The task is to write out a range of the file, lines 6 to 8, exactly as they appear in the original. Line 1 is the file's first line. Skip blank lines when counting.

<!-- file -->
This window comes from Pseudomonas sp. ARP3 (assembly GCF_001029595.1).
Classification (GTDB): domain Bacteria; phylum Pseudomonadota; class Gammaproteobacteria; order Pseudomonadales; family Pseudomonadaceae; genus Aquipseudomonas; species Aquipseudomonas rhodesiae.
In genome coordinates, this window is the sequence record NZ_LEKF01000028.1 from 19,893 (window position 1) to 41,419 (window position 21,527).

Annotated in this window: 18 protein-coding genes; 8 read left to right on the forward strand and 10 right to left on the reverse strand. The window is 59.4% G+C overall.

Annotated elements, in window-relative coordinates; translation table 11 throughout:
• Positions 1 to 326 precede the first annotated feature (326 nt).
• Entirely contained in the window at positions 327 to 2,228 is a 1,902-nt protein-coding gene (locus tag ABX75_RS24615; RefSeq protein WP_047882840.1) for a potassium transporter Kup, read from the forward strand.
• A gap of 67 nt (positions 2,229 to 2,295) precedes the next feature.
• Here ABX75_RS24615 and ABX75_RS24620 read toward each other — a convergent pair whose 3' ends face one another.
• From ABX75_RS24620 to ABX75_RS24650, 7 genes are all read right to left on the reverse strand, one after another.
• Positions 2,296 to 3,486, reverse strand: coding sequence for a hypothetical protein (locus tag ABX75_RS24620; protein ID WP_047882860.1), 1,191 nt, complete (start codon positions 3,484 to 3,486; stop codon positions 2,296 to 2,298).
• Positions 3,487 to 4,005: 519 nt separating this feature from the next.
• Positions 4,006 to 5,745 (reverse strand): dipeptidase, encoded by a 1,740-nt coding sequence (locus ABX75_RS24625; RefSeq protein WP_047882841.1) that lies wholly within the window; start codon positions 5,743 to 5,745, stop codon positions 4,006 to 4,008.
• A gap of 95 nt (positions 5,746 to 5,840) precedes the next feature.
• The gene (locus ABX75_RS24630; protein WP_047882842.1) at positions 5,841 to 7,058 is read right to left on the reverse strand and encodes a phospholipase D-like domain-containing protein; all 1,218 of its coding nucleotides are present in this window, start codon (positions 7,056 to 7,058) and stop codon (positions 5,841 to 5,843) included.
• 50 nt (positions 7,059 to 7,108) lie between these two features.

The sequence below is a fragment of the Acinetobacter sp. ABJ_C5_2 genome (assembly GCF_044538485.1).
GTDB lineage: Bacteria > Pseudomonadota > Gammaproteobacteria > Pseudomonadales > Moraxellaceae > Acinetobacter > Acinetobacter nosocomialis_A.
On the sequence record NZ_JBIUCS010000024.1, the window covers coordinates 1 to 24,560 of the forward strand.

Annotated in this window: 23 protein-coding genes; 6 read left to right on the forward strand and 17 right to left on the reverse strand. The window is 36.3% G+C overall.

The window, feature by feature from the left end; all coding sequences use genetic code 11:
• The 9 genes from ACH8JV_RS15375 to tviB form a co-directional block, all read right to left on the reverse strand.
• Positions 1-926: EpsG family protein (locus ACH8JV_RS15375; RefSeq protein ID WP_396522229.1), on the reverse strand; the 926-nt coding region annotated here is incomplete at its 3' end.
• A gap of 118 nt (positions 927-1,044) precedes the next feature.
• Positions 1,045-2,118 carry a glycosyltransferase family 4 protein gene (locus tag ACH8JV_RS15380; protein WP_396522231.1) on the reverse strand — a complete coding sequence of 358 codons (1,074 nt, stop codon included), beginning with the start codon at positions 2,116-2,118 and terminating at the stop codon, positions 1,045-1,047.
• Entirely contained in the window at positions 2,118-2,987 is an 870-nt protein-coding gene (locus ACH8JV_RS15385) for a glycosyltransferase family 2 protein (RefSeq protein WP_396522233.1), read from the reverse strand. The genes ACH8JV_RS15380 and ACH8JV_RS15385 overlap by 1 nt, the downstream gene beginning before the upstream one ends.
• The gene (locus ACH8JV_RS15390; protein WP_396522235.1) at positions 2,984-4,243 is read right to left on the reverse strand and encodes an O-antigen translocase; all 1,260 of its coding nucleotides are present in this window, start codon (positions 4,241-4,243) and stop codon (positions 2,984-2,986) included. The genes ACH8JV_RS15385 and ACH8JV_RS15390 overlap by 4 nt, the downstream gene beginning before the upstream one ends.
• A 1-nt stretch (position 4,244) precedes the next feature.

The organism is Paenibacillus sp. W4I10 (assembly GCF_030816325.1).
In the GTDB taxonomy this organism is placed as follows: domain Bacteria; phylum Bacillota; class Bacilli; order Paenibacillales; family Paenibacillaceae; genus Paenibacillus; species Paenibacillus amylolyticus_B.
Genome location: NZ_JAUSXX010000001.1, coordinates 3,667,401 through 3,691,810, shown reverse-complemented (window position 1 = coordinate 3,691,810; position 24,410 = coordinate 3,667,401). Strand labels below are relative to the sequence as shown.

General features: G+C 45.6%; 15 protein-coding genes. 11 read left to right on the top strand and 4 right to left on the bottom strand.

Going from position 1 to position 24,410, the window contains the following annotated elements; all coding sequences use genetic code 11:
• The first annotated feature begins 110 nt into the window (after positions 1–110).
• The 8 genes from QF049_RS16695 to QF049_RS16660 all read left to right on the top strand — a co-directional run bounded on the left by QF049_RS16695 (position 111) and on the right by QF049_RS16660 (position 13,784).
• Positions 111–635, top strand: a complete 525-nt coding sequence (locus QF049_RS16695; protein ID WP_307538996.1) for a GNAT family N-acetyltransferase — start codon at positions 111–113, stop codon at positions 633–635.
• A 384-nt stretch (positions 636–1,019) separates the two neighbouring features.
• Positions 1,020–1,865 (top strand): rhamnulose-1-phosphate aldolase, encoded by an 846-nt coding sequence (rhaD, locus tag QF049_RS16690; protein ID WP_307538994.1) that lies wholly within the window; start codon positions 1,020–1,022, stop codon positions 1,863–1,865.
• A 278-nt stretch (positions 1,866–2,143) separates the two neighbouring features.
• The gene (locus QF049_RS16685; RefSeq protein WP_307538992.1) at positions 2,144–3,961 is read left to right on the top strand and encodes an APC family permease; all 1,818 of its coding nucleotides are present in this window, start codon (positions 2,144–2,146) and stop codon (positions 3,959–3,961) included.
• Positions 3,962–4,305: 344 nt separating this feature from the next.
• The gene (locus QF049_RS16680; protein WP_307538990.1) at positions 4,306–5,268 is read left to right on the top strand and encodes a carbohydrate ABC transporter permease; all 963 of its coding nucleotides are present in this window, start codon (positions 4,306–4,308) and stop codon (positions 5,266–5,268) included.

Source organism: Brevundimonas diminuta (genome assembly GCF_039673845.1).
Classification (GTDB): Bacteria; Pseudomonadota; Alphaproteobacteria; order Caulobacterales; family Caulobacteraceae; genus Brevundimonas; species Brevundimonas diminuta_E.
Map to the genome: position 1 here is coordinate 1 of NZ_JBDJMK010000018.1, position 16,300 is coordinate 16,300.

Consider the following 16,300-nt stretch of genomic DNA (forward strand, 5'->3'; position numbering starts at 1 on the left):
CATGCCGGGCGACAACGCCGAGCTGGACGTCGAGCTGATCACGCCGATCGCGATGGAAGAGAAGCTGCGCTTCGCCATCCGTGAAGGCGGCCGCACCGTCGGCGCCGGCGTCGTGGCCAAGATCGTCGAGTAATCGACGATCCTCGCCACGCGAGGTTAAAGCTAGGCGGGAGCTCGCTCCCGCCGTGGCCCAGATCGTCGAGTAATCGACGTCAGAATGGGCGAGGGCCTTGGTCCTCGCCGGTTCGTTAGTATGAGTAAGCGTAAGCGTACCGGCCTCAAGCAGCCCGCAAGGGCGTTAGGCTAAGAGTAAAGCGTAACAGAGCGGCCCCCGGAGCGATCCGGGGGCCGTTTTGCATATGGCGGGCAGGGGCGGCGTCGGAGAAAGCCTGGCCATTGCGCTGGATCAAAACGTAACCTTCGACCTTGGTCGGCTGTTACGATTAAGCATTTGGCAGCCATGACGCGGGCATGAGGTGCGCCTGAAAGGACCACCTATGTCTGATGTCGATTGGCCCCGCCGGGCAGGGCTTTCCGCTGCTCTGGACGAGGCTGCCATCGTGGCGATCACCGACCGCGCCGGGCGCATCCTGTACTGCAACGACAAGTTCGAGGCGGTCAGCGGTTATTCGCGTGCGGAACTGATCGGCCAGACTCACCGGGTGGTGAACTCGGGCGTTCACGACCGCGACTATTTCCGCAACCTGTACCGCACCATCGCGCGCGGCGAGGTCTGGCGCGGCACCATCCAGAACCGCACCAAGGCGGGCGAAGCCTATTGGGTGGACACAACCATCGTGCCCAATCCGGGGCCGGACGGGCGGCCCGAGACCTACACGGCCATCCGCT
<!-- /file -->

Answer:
• Positions 1 to 326 precede the first annotated feature (326 nt).
• Entirely contained in the window at positions 327 to 2,228 is a 1,902-nt protein-coding gene (locus tag ABX75_RS24615; RefSeq protein WP_047882840.1) for a potassium transporter Kup, read from the forward strand.
• A gap of 67 nt (positions 2,229 to 2,295) precedes the next feature.